The impetus for the new, higher-performance cables is the latest upgrade of Ethernet to 10 gigabits per second (10GbE). Ethernet has increased in speed by a factor of 10 with each network standard upgrade. The original Ethernet started at 10 megabits per second on coaxial and was adapted to a version of unshielded twisted pair telephone wire called Level 3 in Anixter’s jargon and Cat 3 with the first TIA cabling standards. With its first upgrade to 100 Mb/s, a new UTP cable with higher performance—Cat 5—was introduced. When Ethernet jumped to 1 Gb/s, an upgraded Cat 5 called enhanced Cat 5 was introduced to handle it, although manufacturers of most Gigabit Ethernet equipment now say their products will work on Cat 5.
The pitch for the new Cat 6a is that you need it for 10GbE. Cutting through the hype, you will find out that:
1. 10GbE is only intended for backbones. It is way too fast for any PC now and probably in the future—even HDTV video only needs 45 megabits per second!
2. 10GbE is probably not compatible with Cat 6 because the 10GbE transmission methods use high frequencies that cause crosstalk between cables (“alien crosstalk”), not just pairs between cables.
3. Cat 6a cables must be larger in diameter to prevent alien crosstalk, so they create a need for much larger spaces to accommodate cables, at much higher cost.
4. You can figure the cost doubles for the components, installation labor and certification testing.
Bottom line, the UTP-connected desktop is adequately served with Cat 5e. Cat 6 buys some performance edge, but at additional cost and installation difficulty.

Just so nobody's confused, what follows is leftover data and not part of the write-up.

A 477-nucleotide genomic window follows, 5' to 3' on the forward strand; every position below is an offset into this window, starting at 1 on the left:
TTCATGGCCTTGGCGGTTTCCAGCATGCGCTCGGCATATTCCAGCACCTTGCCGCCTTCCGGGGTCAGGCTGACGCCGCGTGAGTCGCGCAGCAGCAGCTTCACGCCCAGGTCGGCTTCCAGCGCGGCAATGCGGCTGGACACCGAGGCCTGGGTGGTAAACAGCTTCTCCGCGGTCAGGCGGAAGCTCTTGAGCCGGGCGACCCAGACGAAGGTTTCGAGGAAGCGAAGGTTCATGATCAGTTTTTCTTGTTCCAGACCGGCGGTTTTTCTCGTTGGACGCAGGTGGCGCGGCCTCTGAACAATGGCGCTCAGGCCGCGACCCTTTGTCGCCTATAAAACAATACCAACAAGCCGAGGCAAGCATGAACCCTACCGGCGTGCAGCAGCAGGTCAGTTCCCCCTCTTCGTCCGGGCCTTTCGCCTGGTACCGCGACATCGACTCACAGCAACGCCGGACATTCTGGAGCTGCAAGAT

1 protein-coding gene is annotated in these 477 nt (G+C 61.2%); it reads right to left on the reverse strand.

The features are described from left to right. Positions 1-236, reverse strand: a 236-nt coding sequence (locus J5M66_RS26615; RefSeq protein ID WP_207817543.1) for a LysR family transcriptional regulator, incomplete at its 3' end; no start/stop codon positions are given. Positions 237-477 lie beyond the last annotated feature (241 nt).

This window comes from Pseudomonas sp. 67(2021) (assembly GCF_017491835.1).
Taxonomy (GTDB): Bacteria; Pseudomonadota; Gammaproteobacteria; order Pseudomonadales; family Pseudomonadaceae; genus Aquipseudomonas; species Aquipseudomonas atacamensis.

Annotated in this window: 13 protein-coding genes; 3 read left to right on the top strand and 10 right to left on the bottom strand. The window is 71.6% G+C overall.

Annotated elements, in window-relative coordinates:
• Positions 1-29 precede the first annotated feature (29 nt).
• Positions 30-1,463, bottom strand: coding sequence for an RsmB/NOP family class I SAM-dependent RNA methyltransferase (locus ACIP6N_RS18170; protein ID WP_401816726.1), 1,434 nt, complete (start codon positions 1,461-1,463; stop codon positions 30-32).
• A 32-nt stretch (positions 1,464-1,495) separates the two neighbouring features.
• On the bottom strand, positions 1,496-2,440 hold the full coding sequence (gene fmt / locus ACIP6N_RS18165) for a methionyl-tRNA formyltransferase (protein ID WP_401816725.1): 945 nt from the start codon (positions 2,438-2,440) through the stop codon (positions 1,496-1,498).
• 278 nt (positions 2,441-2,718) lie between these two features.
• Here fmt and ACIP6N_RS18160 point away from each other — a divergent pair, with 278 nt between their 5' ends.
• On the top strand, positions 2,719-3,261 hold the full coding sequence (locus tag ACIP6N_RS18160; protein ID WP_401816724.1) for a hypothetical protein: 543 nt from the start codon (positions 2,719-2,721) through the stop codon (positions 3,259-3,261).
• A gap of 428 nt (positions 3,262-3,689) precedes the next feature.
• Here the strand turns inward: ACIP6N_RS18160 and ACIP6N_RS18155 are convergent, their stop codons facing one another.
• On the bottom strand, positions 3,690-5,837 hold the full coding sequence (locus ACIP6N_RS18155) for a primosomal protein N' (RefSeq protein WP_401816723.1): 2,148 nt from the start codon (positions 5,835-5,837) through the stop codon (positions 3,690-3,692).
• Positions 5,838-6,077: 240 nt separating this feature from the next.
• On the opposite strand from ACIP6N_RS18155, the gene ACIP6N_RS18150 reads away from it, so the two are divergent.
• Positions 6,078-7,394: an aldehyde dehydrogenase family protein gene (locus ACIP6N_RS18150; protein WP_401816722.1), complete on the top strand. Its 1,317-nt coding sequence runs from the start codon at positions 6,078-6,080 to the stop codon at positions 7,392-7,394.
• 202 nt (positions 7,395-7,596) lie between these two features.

Most large networks require a backbone to connect to local switches that control the horizontal UTP cabling to the desktop. Unlike the desktop connections—which often move with the users, causing changes in the cabling and or network management—the permanent backbone connects the main computer room to each telecom room. Network upgrades usually involve adding more users or upgrading the backbone capacity by using higher speed equipment. Fiber has become the media of choice here because it allows easy upgrades in speed by upgrading electronics, plus the small size of the cable allows installing numerous spare fibers for future use.
Fiber, therefore, is a “no-brainer” decision for the backbone. However, a network planned now should take advantage of the latest fiber technology, using “laser-optimized” 50/125 multimode fiber (also called OM3) for today’s equipment up to 10 GbE. Since fiber is cheap, backbone cables should include lots of spare fibers, about double the amount that are expected to ever be used, plus a number of single-mode fibers.